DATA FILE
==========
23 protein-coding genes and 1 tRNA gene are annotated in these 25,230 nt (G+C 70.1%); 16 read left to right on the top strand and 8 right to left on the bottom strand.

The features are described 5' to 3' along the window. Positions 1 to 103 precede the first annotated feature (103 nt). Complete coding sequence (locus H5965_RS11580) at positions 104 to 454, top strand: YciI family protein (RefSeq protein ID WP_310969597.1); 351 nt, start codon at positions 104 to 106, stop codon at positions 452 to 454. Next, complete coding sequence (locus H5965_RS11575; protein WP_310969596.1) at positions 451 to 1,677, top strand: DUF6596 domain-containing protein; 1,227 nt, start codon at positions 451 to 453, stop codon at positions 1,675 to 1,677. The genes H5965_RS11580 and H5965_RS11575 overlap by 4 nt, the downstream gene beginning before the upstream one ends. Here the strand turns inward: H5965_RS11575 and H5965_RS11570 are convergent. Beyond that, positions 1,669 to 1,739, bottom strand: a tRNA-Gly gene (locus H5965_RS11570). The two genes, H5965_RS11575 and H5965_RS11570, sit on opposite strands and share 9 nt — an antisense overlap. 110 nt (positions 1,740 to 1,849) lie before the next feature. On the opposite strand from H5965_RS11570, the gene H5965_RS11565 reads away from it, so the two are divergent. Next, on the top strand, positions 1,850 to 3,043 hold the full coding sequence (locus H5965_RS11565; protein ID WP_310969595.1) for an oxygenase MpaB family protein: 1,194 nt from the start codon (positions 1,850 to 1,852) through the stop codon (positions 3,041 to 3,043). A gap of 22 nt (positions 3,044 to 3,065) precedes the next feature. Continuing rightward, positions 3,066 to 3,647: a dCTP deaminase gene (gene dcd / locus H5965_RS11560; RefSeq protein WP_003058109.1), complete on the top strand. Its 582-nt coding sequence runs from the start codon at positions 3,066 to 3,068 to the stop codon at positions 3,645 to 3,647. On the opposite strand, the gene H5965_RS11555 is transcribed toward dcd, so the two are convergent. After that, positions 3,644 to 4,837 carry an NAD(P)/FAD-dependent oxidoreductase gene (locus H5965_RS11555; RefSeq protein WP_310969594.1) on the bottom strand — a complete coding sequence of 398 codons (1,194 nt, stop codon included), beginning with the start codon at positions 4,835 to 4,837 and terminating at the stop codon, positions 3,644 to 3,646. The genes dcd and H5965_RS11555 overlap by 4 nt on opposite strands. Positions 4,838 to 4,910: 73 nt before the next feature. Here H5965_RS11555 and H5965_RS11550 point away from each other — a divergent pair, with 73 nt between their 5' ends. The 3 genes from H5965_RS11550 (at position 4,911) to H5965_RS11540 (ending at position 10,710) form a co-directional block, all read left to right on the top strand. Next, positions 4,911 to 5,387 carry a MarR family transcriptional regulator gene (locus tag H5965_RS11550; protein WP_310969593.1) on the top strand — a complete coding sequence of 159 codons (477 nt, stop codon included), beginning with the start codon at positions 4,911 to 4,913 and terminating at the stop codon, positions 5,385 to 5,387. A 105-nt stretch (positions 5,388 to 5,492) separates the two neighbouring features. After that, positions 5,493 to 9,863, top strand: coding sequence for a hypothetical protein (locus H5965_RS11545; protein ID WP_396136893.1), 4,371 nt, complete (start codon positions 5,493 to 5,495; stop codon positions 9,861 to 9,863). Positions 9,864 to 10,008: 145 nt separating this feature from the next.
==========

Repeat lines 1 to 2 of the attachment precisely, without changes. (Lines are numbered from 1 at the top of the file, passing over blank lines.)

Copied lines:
23 protein-coding genes and 1 tRNA gene are annotated in these 25,230 nt (G+C 70.1%); 16 read left to right on the top strand and 8 right to left on the bottom strand.

The features are described 5' to 3' along the window. Positions 1 to 103 precede the first annotated feature (103 nt). Complete coding sequence (locus H5965_RS11580) at positions 104 to 454, top strand: YciI family protein (RefSeq protein ID WP_310969597.1); 351 nt, start codon at positions 104 to 106, stop codon at positions 452 to 454. Next, complete coding sequence (locus H5965_RS11575; protein WP_310969596.1) at positions 451 to 1,677, top strand: DUF6596 domain-containing protein; 1,227 nt, start codon at positions 451 to 453, stop codon at positions 1,675 to 1,677. The genes H5965_RS11580 and H5965_RS11575 overlap by 4 nt, the downstream gene beginning before the upstream one ends. Here the strand turns inward: H5965_RS11575 and H5965_RS11570 are convergent. Beyond that, positions 1,669 to 1,739, bottom strand: a tRNA-Gly gene (locus H5965_RS11570). The two genes, H5965_RS11575 and H5965_RS11570, sit on opposite strands and share 9 nt — an antisense overlap. 110 nt (positions 1,740 to 1,849) lie before the next feature. On the opposite strand from H5965_RS11570, the gene H5965_RS11565 reads away from it, so the two are divergent. Next, on the top strand, positions 1,850 to 3,043 hold the full coding sequence (locus H5965_RS11565; protein ID WP_310969595.1) for an oxygenase MpaB family protein: 1,194 nt from the start codon (positions 1,850 to 1,852) through the stop codon (positions 3,041 to 3,043). A gap of 22 nt (positions 3,044 to 3,065) precedes the next feature. Continuing rightward, positions 3,066 to 3,647: a dCTP deaminase gene (gene dcd / locus H5965_RS11560; RefSeq protein WP_003058109.1), complete on the top strand. Its 582-nt coding sequence runs from the start codon at positions 3,066 to 3,068 to the stop codon at positions 3,645 to 3,647. On the opposite strand, the gene H5965_RS11555 is transcribed toward dcd, so the two are convergent. After that, positions 3,644 to 4,837 carry an NAD(P)/FAD-dependent oxidoreductase gene (locus H5965_RS11555; RefSeq protein WP_310969594.1) on the bottom strand — a complete coding sequence of 398 codons (1,194 nt, stop codon included), beginning with the start codon at positions 4,835 to 4,837 and terminating at the stop codon, positions 3,644 to 3,646. The genes dcd and H5965_RS11555 overlap by 4 nt on opposite strands. Positions 4,838 to 4,910: 73 nt before the next feature. Here H5965_RS11555 and H5965_RS11550 point away from each other — a divergent pair, with 73 nt between their 5' ends. The 3 genes from H5965_RS11550 (at position 4,911) to H5965_RS11540 (ending at position 10,710) form a co-directional block, all read left to right on the top strand. Next, positions 4,911 to 5,387 carry a MarR family transcriptional regulator gene (locus tag H5965_RS11550; protein WP_310969593.1) on the top strand — a complete coding sequence of 159 codons (477 nt, stop codon included), beginning with the start codon at positions 4,911 to 4,913 and terminating at the stop codon, positions 5,385 to 5,387. A 105-nt stretch (positions 5,388 to 5,492) separates the two neighbouring features. After that, positions 5,493 to 9,863, top strand: coding sequence for a hypothetical protein (locus H5965_RS11545; protein ID WP_396136893.1), 4,371 nt, complete (start codon positions 5,493 to 5,495; stop codon positions 9,861 to 9,863). Positions 9,864 to 10,008: 145 nt separating this feature from the next.